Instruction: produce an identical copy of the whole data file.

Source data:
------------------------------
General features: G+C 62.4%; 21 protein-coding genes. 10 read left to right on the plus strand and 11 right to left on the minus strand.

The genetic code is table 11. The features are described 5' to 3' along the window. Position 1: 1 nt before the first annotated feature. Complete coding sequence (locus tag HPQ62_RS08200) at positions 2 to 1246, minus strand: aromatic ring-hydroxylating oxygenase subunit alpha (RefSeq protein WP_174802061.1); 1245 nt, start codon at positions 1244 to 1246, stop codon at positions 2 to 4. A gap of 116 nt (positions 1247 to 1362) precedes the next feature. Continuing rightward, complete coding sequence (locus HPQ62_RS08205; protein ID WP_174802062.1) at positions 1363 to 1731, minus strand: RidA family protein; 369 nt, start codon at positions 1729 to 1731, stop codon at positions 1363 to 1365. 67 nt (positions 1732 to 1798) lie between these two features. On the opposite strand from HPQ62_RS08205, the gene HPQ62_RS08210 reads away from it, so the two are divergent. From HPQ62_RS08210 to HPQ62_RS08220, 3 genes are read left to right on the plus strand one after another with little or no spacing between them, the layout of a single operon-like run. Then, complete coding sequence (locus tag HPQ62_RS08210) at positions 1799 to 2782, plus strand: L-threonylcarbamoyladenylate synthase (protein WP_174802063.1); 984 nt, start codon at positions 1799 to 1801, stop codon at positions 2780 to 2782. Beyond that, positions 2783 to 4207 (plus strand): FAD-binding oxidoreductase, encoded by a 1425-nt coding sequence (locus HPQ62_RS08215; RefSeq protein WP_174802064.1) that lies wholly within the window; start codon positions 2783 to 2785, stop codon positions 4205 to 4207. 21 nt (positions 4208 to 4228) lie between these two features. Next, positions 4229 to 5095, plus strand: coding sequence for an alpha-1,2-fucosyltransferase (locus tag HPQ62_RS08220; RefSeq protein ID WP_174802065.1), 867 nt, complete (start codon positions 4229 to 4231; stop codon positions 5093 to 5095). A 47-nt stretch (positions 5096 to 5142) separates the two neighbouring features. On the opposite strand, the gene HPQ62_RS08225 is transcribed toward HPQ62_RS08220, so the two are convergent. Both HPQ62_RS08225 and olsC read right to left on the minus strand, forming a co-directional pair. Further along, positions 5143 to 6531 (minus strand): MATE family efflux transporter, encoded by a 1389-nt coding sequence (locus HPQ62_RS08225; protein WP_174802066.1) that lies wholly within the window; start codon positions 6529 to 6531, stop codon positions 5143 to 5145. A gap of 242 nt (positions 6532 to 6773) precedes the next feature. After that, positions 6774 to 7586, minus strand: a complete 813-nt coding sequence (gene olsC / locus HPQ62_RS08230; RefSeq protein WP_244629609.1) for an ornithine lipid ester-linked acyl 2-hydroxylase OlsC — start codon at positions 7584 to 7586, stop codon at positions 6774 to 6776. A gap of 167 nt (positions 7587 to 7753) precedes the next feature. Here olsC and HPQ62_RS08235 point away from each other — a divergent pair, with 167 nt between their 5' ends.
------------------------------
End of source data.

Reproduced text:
General features: G+C 62.4%; 21 protein-coding genes. 10 read left to right on the plus strand and 11 right to left on the minus strand.

The genetic code is table 11. The features are described 5' to 3' along the window. Position 1: 1 nt before the first annotated feature. Complete coding sequence (locus tag HPQ62_RS08200) at positions 2 to 1246, minus strand: aromatic ring-hydroxylating oxygenase subunit alpha (RefSeq protein WP_174802061.1); 1245 nt, start codon at positions 1244 to 1246, stop codon at positions 2 to 4. A gap of 116 nt (positions 1247 to 1362) precedes the next feature. Continuing rightward, complete coding sequence (locus HPQ62_RS08205; protein ID WP_174802062.1) at positions 1363 to 1731, minus strand: RidA family protein; 369 nt, start codon at positions 1729 to 1731, stop codon at positions 1363 to 1365. 67 nt (positions 1732 to 1798) lie between these two features. On the opposite strand from HPQ62_RS08205, the gene HPQ62_RS08210 reads away from it, so the two are divergent. From HPQ62_RS08210 to HPQ62_RS08220, 3 genes are read left to right on the plus strand one after another with little or no spacing between them, the layout of a single operon-like run. Then, complete coding sequence (locus tag HPQ62_RS08210) at positions 1799 to 2782, plus strand: L-threonylcarbamoyladenylate synthase (protein WP_174802063.1); 984 nt, start codon at positions 1799 to 1801, stop codon at positions 2780 to 2782. Beyond that, positions 2783 to 4207 (plus strand): FAD-binding oxidoreductase, encoded by a 1425-nt coding sequence (locus HPQ62_RS08215; RefSeq protein WP_174802064.1) that lies wholly within the window; start codon positions 2783 to 2785, stop codon positions 4205 to 4207. 21 nt (positions 4208 to 4228) lie between these two features. Next, positions 4229 to 5095, plus strand: coding sequence for an alpha-1,2-fucosyltransferase (locus tag HPQ62_RS08220; RefSeq protein ID WP_174802065.1), 867 nt, complete (start codon positions 4229 to 4231; stop codon positions 5093 to 5095). A 47-nt stretch (positions 5096 to 5142) separates the two neighbouring features. On the opposite strand, the gene HPQ62_RS08225 is transcribed toward HPQ62_RS08220, so the two are convergent. Both HPQ62_RS08225 and olsC read right to left on the minus strand, forming a co-directional pair. Further along, positions 5143 to 6531 (minus strand): MATE family efflux transporter, encoded by a 1389-nt coding sequence (locus HPQ62_RS08225; protein WP_174802066.1) that lies wholly within the window; start codon positions 6529 to 6531, stop codon positions 5143 to 5145. A gap of 242 nt (positions 6532 to 6773) precedes the next feature. After that, positions 6774 to 7586, minus strand: a complete 813-nt coding sequence (gene olsC / locus HPQ62_RS08230; RefSeq protein WP_244629609.1) for an ornithine lipid ester-linked acyl 2-hydroxylase OlsC — start codon at positions 7584 to 7586, stop codon at positions 6774 to 6776. A gap of 167 nt (positions 7587 to 7753) precedes the next feature. Here olsC and HPQ62_RS08235 point away from each other — a divergent pair, with 167 nt between their 5' ends.